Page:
Computer underground Digest Wed Mar 1, 1995 Volume 7 : Issue 17 ISSN 1004-042X Editors: Ji
Computer underground Digest Wed Mar 1, 1995 Volume 7 : Issue 17
Editors: Jim Thomas and Gordon Meyer (TK0JUT2@NIU.BITNET)
Archivist: Brendan Kehoe
Semi-retiring Shadow Archivist: Stanton McCandlish
Correspondent Extra-ordinaire: David Smith
Shadow-Archivists: Dan Carosone / Paul Southworth
Ralph Sims / Jyrki Kuoppala
Monster Editor: Loch Nesshrdlu
CONTENTS, #7.16 (Wed, Mar 1, 1995)
File 1--TWO-BBSCON Duesseldorf , Germany 8-11 February 1995
File 2--EFF SUES TO OVERTURN CRYPTOGRAPHY RESTRICTIONS
File 3--ACLU cyber-liberties alert: Axe the Exon Bill!
File 4--Tired of S.314 Hysteria
File 5--Cu Digest Header Info (unchanged since 26 Feb, 1995)
CuD ADMINISTRATIVE, EDITORIAL, AND SUBSCRIPTION INFORMATION APPEARS IN
THE CONCLUDING FILE AT THE END OF EACH ISSUE.
Date: Sun, 19 Feb 1995 02:50:57 GMT
From: John Malathronas
Subject: File 1--TWO-BBSCON Duesseldorf , Germany 8-11 February 1995
Copyright John Malathronas, sysop of SCROLL BBS - The London Community Board.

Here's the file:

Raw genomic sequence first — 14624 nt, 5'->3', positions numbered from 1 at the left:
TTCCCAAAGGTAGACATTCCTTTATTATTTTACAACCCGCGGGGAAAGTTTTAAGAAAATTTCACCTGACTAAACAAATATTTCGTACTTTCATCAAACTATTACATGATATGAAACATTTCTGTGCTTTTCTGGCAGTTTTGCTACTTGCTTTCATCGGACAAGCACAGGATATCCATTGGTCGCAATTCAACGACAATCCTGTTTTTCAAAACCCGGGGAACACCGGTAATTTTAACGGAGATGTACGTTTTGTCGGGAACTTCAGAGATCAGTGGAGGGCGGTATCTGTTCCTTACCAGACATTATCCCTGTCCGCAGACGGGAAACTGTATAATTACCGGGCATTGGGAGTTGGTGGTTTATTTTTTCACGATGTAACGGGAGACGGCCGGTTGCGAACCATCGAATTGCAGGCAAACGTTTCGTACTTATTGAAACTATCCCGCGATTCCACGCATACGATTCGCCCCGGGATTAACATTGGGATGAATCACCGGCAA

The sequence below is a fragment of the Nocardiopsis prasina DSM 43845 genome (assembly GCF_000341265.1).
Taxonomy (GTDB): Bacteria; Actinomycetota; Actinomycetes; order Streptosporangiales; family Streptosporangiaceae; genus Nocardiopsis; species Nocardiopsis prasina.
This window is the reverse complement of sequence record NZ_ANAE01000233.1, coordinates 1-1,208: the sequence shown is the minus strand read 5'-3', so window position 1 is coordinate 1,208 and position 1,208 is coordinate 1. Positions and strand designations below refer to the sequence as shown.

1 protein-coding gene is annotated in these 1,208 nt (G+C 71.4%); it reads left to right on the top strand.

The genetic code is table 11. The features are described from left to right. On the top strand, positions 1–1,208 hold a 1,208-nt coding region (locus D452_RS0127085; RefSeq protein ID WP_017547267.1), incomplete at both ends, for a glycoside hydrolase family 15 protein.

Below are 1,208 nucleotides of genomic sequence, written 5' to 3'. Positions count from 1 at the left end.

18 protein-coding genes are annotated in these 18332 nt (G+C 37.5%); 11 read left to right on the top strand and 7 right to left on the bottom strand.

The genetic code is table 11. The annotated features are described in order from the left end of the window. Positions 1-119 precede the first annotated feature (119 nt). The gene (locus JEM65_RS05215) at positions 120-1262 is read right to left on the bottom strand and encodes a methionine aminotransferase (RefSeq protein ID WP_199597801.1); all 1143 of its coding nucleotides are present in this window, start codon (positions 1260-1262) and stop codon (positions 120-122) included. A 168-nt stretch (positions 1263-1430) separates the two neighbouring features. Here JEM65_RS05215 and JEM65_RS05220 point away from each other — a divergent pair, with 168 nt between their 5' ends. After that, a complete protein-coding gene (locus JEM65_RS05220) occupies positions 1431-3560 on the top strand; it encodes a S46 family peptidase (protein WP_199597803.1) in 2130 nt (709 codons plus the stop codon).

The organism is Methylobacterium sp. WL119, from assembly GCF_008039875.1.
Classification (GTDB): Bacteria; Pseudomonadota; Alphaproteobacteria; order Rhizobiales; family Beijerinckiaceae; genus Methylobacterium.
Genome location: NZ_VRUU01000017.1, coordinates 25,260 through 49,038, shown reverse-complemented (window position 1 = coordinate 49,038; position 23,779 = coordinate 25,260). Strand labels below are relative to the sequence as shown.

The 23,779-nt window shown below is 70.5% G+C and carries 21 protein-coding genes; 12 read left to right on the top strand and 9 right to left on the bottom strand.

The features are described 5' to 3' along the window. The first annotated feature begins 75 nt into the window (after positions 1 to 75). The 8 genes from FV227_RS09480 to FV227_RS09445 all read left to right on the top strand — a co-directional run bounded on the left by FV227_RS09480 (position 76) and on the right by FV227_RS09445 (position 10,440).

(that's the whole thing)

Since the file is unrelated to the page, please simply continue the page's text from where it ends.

The first BBS conference in Europe, TWO BBSCON (TWO standing for Trans
World On-line) was the brainchild of Gerald Maier and Joerg
Steinhaeuser who came upon the idea 15 months ago in ONE BBSCON, a
regular feature in the US attracting delegates of the region of 4000
per year. Along with help and sponsorship by Galacticomm Inc, whose
product, the Major BBS is one of the big three BBS programs (along
with TBBS and Wildcat), the event finally took off in a rainy
Duesseldorf on 8-11 February 1995.
Although the event was publicised mainly on Boardwatch, a magazine
with very limited subscription-only circulation in Europe and on
Internet Usegroups, around 400 people attended the conference with
about 300 attending the last night gala dinner. In Germany, the event
was publicised in PC-Online - this and the fact that it was organised
in Germany, accounted for the fact that about 60% of the attendees was
German with another 20% American.. The exhibitors were also purely US
and Germany-based. However, delegates came from Eastern Europe
(Czechoslovakia, Hungary, Poland, Russia),Spain and Portugal, France,